While elements like prechoruses, bridges, post-choruses, codas, and other structural components of songwriting are less common, 99% of songs in popular music have adhered to a verse chorus structure since recorded music became a thing. Let’s compare verse vs chorus both in songwriting and mixing and how the two work off of and need one another.
Verse Vs Chorus
Let’s go in the order they would appear in most songs in comparing verse vs chorus and begin by discussing the verse of a song first in terms of music, lyrics, and in mixing terms, as well.
The verse of the song is the section of the song which works to flow into or set up the chorus. The energy is lower, the lyrics are less memorable, and the verse itself serves to build anticipation for the chorus.
Musically, the verse is lower stakes and lower energy. This works to contrast with the chorus melody which we’ll talk more about later, but you can get away with a more complex melody in the verses.
The vocal melody should actually be more complex with more chords being used. Incidentally oftentimes the more interesting melody or progression can be found in a song’s verse, but it’s the complexity which keeps it from being as memorable as that chorus.
I’ll be using this phrase quite a bit when comparing verse vs chorus, but this is by design.
In my comprehensive guide on how to write a song, I talk about one technique which I refer to as “garbage to gold”. It involves intentionally writing a throwaway and forgettable verse melody in order to make the same song’s chorus seem that much better or catchier.
It’s a subconscious thing for the listener, but they can pick up on that contrast which will make a catchy chorus melody that much more refreshing after coming out of the context of a lackluster or forgettable melody.
I like to reference Carly Rae Jepsen’s smash hit “Call Me Maybe” as an example of a song which has a forgettable verse melody before transitioning into one of the most well known choruses of the last 20 years.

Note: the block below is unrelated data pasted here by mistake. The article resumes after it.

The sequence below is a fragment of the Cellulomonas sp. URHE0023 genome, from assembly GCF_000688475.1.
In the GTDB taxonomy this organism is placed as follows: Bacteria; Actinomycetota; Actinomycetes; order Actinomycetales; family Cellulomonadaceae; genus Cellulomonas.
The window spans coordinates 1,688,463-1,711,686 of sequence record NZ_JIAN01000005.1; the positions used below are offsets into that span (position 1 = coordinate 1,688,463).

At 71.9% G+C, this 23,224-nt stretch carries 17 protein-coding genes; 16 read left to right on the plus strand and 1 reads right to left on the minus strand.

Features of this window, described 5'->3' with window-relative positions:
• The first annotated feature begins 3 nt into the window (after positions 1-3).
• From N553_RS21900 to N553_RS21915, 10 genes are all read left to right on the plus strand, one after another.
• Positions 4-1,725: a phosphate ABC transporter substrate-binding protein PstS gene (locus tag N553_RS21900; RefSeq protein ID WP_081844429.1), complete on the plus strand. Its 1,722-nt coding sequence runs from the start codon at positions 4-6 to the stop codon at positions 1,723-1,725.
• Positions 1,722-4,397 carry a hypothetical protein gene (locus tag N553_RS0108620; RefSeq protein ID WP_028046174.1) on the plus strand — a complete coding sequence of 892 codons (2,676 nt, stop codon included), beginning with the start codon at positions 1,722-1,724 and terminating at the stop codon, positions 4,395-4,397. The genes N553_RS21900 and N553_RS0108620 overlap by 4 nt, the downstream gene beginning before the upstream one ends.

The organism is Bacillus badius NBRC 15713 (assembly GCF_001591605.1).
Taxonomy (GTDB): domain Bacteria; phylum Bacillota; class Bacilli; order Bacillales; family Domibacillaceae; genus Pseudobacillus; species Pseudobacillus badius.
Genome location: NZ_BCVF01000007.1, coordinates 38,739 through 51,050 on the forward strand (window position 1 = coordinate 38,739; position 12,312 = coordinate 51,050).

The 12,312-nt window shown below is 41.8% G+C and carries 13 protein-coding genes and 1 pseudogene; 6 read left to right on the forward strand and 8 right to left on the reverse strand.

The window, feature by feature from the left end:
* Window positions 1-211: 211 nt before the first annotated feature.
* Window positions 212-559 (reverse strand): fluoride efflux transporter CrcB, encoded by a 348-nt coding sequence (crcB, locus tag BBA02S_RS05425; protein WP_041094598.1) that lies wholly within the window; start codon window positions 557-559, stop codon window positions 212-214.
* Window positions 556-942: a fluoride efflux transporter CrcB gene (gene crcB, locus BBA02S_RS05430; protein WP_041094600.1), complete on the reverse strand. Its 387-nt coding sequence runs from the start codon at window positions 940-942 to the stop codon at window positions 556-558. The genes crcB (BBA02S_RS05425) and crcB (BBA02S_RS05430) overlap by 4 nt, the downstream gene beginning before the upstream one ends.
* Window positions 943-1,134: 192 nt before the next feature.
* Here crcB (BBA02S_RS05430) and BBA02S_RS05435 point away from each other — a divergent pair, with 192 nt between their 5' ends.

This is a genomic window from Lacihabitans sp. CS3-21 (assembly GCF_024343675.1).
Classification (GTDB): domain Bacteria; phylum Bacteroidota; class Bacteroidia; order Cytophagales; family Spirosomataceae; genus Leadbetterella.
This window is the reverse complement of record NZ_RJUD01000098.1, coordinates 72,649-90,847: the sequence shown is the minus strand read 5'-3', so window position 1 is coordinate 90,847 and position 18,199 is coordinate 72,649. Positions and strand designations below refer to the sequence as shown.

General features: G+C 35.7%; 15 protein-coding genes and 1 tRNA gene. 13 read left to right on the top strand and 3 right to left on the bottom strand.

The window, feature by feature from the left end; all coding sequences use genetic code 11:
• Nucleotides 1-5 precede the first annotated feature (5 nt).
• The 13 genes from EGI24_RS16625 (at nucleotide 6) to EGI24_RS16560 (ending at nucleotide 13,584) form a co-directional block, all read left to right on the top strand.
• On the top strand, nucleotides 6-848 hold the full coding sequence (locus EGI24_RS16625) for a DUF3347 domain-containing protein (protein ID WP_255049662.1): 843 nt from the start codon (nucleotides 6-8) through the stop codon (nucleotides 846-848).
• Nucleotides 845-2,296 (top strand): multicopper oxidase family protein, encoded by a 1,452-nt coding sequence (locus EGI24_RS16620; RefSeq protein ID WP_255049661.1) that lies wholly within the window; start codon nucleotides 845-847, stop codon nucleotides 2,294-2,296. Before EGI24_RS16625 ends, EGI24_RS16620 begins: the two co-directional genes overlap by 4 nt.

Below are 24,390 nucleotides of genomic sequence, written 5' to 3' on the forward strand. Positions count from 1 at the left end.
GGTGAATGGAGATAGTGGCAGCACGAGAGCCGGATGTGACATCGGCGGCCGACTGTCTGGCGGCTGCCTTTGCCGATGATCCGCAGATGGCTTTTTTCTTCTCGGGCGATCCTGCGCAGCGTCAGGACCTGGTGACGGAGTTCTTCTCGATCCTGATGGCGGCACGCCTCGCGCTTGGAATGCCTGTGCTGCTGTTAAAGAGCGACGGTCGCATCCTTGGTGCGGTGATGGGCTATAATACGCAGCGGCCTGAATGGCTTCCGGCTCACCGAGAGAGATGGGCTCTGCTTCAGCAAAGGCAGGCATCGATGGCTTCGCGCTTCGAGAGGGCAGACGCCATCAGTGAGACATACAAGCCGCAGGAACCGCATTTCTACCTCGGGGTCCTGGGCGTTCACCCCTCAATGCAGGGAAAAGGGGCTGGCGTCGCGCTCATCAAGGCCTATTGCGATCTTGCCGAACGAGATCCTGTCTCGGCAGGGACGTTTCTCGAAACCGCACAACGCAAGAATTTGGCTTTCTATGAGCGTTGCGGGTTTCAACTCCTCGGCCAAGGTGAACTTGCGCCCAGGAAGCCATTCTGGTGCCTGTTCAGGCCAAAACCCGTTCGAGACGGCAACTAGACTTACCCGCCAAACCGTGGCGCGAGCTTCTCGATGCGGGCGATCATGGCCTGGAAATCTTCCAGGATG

If you stop a random person on the street, they likely can’t hum the verse melody but they can definitely sing every word of that chorus. You could have written any verse for that song and it still would’ve been just as big based on the strength of that chorus.
You can think of the lyrics in the verse as the support for your greater argument/message, or the evidence for what you’re asserting in the chorus.
The lyrics in the verse make that chorus “argument” more impactful because you’ve provided context to build up to that statement that you’re making in the chorus.
Just like the verse works musically, lyrically you can have wordier and more elaborate string of phrases and words. But once again, the lyrics here aren’t what stick with the listener, but they establish the credibility and work like the music of the verse to make that chorus all the more impactful.
The verse has been building anticipation and setting the table for a (hopefully) big chorus.
When we think about the chorus, particularly in pop music, we typically think about the hook.
A hook is any catchy melody in a song (see hook vs chorus). While it can be delivered via an instrument, like a guitar or synth or piano riff, it’s usually the vocal melody that’s delivering the hook.
Some of the biggest and most popular songs of all time feature the simplest melodies on the chorus.
One of the biggest songs of the early 2000’s, Outkast’s “Hey Ya!” is a prime example of this:
Who can’t remember or (help but) sing the this simple held out two note chorus?
It’s that simplicity which drills into our minds and makes a song easier to take hold and get stuck in our heads. The more accessible this hook is to as many people as possible, the bigger the song has the potential to be.